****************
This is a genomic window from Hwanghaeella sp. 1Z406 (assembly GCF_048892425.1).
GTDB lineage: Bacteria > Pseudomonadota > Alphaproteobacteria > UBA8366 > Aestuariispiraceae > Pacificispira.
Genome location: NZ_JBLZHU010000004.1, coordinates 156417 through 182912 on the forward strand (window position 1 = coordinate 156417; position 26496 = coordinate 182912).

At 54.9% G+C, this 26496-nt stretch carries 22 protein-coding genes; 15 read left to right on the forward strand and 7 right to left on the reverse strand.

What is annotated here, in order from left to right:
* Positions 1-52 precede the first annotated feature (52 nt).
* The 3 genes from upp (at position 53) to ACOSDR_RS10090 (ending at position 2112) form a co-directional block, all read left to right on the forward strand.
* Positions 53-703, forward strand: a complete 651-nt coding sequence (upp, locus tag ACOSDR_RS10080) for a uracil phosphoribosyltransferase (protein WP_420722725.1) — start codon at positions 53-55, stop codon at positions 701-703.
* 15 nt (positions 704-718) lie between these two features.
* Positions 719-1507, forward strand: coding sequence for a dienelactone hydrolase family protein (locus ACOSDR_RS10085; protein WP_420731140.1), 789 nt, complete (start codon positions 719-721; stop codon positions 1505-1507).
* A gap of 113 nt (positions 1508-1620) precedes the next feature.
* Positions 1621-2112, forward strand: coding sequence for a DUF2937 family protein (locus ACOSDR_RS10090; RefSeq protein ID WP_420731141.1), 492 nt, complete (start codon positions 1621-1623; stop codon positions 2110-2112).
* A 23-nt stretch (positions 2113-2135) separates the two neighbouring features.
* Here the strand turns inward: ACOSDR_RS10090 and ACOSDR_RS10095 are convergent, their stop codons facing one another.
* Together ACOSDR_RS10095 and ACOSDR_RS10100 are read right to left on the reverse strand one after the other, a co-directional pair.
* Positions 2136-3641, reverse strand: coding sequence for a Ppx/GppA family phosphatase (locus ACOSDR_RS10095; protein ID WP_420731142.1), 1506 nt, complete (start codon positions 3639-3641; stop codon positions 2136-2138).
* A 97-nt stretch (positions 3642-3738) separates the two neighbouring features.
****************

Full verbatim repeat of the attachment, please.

This is a genomic window from Hwanghaeella sp. 1Z406 (assembly GCF_048892425.1).
GTDB lineage: Bacteria > Pseudomonadota > Alphaproteobacteria > UBA8366 > Aestuariispiraceae > Pacificispira.
Genome location: NZ_JBLZHU010000004.1, coordinates 156417 through 182912 on the forward strand (window position 1 = coordinate 156417; position 26496 = coordinate 182912).

At 54.9% G+C, this 26496-nt stretch carries 22 protein-coding genes; 15 read left to right on the forward strand and 7 right to left on the reverse strand.

What is annotated here, in order from left to right:
* Positions 1-52 precede the first annotated feature (52 nt).
* The 3 genes from upp (at position 53) to ACOSDR_RS10090 (ending at position 2112) form a co-directional block, all read left to right on the forward strand.
* Positions 53-703, forward strand: a complete 651-nt coding sequence (upp, locus tag ACOSDR_RS10080) for a uracil phosphoribosyltransferase (protein WP_420722725.1) — start codon at positions 53-55, stop codon at positions 701-703.
* 15 nt (positions 704-718) lie between these two features.
* Positions 719-1507, forward strand: coding sequence for a dienelactone hydrolase family protein (locus ACOSDR_RS10085; protein WP_420731140.1), 789 nt, complete (start codon positions 719-721; stop codon positions 1505-1507).
* A gap of 113 nt (positions 1508-1620) precedes the next feature.
* Positions 1621-2112, forward strand: coding sequence for a DUF2937 family protein (locus ACOSDR_RS10090; RefSeq protein ID WP_420731141.1), 492 nt, complete (start codon positions 1621-1623; stop codon positions 2110-2112).
* A 23-nt stretch (positions 2113-2135) separates the two neighbouring features.
* Here the strand turns inward: ACOSDR_RS10090 and ACOSDR_RS10095 are convergent, their stop codons facing one another.
* Together ACOSDR_RS10095 and ACOSDR_RS10100 are read right to left on the reverse strand one after the other, a co-directional pair.
* Positions 2136-3641, reverse strand: coding sequence for a Ppx/GppA family phosphatase (locus ACOSDR_RS10095; protein ID WP_420731142.1), 1506 nt, complete (start codon positions 3639-3641; stop codon positions 2136-2138).
* A 97-nt stretch (positions 3642-3738) separates the two neighbouring features.